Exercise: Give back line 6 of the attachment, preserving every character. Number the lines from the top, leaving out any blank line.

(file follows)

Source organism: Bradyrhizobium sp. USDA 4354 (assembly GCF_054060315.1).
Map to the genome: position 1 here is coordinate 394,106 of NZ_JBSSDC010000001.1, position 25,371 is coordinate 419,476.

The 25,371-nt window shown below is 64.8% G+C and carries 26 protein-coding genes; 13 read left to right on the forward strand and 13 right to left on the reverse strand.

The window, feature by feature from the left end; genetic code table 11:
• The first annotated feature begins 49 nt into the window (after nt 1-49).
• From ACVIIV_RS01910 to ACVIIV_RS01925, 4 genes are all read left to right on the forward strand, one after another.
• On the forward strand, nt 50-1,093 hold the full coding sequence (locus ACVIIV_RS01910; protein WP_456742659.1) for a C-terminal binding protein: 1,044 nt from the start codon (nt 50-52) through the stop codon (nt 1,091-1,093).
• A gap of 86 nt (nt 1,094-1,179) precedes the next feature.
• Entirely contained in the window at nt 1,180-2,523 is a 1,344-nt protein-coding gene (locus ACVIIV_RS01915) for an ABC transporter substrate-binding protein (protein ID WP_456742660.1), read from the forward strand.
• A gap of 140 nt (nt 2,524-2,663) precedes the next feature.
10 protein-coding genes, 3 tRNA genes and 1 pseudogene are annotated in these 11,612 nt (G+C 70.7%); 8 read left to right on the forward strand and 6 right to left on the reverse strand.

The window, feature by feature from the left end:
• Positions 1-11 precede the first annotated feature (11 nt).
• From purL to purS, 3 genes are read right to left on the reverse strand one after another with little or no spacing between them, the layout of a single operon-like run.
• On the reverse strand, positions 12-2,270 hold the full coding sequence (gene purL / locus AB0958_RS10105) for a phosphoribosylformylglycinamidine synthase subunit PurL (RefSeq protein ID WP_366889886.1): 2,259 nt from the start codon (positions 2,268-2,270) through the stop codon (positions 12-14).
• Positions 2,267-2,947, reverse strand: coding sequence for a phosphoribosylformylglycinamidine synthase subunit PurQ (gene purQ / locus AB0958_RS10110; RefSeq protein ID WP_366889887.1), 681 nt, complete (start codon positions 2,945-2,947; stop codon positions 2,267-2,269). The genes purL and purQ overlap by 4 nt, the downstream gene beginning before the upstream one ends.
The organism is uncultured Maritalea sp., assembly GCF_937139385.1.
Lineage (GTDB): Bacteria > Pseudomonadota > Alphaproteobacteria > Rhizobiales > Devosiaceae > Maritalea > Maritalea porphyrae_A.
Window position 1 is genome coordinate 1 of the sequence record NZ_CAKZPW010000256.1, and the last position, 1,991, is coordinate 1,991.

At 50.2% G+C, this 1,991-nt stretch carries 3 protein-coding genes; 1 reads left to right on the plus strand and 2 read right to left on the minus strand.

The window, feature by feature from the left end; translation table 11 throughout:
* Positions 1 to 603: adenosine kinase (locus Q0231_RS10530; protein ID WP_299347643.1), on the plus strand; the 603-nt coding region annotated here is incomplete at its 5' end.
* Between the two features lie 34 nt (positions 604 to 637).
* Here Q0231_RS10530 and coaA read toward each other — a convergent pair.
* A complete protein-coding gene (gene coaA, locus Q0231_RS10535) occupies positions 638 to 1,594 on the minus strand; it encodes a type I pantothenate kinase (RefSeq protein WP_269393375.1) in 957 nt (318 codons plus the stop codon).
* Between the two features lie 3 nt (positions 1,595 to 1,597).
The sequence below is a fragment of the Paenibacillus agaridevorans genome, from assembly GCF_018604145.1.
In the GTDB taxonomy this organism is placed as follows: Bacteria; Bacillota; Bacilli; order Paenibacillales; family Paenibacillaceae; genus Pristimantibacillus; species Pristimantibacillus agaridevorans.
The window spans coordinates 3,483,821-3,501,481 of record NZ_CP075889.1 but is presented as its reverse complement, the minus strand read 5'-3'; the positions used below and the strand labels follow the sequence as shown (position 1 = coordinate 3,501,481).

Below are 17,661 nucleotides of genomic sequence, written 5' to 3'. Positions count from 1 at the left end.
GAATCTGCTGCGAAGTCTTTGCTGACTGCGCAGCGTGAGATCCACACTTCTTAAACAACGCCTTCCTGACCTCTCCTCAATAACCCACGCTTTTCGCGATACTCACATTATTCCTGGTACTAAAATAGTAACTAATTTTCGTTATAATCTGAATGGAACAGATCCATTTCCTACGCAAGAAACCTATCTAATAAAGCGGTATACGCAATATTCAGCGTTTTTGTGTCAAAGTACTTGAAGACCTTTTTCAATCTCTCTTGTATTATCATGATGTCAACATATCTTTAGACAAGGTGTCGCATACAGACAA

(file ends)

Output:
• From ACVIIV_RS01910 to ACVIIV_RS01925, 4 genes are all read left to right on the forward strand, one after another.